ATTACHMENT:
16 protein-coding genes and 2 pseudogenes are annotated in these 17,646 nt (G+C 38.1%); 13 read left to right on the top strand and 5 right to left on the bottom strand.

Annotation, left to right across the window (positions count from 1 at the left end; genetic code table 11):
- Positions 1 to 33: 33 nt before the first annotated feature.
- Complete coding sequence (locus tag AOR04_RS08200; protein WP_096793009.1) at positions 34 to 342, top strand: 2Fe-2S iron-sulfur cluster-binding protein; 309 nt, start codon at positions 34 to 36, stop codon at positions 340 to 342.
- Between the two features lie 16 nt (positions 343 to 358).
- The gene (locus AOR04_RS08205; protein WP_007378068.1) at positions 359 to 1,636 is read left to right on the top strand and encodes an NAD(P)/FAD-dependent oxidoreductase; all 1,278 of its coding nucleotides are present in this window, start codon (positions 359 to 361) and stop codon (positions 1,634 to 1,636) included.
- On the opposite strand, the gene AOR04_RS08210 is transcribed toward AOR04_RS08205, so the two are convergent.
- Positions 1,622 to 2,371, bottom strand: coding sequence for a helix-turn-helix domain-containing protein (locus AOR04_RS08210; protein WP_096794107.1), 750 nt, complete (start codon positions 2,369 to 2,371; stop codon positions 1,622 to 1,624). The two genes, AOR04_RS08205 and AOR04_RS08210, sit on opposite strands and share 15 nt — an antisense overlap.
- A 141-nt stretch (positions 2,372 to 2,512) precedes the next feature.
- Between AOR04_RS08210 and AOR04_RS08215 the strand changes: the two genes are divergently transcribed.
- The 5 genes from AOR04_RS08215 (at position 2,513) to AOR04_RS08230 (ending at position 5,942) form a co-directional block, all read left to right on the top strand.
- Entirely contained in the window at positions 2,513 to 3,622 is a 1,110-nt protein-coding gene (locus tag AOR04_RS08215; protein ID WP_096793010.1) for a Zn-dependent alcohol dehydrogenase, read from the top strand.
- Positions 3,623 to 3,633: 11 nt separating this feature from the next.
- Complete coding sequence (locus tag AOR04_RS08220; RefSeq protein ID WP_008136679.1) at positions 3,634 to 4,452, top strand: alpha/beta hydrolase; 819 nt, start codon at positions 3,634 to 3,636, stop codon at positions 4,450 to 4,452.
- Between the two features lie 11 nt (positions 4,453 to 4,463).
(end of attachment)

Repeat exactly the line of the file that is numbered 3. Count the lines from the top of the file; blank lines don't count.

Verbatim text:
- Positions 1 to 33: 33 nt before the first annotated feature.